Michael Lemonis shooting Secret Millionaire in Miami
Camping World and Good Sam chairman and CEO Marcus Lemonis returned to his hometown of Miami to film this Sunday night's episode of Secret Millionaire, the ABC show which features self-made millionaires as undercover community volunteers. Born in Beirut-Lebanon, Lemonis was adopted by an American family as a baby and grew up in South Dade. Today, he lives in a luxurious Chicago abode and sits at the helm of a billion dollar business. We chatted with Lemonis about his experience on the show and what he hopes Miamians will gain from viewing it.
What prompted you to participate in Secret Millionaire?
MARCUS LEMONIS: A number of people had asked me to be a part of Undercover Boss and I elected not to do it for a couple of reasons. I was then approached by the folks at Secret Millionaire and I said, 'Yes, absolutely.' Philanthropy is a big part of my life, and a big part of my company's life.
How did you wind up shooting in Miami?
ML: I did not know where I was going until the morning of. I showed up at the airport and they told me that I was going to go to Miami—and it was literally like cutting white onions because I couldn't stop crying.
What was it like to come home?
ML: I've always tried explaining this to people, but Miami is a very unique city. If you're from there, there's just a certain kind of feeling it has that's different. It's a very tight-knit community. It's a little rougher than I would like it to be, but people look out for each other.
Who did you volunteer with?
ML: Neat Stuff, which provides brand new school uniforms to unprivileged families, NVEEE, which is a grassroots organization promoting anti-bullying, and New Journeys Transition Home, which helps young women transition out of the foster care system. As a person who survived being a potential orphan, that really struck a chord with me.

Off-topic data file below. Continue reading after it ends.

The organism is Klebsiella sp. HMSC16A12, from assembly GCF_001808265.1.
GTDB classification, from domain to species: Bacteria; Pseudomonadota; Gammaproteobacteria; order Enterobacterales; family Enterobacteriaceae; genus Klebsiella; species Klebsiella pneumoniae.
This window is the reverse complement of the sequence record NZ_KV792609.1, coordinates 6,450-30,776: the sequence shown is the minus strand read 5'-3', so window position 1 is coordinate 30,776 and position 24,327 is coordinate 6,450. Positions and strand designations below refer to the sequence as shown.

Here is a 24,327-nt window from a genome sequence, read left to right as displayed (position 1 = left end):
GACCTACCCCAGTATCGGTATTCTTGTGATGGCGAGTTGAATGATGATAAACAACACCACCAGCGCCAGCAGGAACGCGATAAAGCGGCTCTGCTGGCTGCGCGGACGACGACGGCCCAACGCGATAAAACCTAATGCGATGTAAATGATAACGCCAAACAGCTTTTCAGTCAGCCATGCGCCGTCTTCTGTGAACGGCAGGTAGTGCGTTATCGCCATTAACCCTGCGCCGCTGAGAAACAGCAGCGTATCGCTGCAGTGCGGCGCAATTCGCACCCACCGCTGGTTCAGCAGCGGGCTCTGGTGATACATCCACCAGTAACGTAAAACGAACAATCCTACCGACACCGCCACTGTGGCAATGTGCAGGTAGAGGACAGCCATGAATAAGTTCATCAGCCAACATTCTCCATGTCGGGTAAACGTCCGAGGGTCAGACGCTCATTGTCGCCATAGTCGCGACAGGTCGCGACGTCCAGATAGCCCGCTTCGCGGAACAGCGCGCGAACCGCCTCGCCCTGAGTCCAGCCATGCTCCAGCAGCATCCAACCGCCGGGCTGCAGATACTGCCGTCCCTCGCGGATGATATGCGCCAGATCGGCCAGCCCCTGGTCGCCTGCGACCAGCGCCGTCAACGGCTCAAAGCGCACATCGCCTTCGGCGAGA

What was the biggest take-away from the experience?
ML: I learned that I-95 is more of a dividing line than I wish it was. I learned that the amount of homeless in downtown Miami is absolutely shocking. The people of Miami are as warm and loving as I had imagined them to be, but I didn't realize the extent of it. I really saw the heart and the soul of the city. I saw a wide variety of ages, races, and religions involved in these organizations. And they had no common thread other than the fact that they had this belief in what was going on in the city.
What changes would you like to see take place in Miami?
ML: I went down to Overtown one morning and it was not part of the production schedule. I ended up breaking down with the amount of homelessness I saw. At one point, I looked up and saw the Government Center in downtown. I looked over at several of the homeless men I was with and said, 'Do you know the mayor of Dade County can see you from his office? What do you think he is thinking right now?' I want the people of Miami to see this and say, ‘This cannot happen in our town and not on our watch.’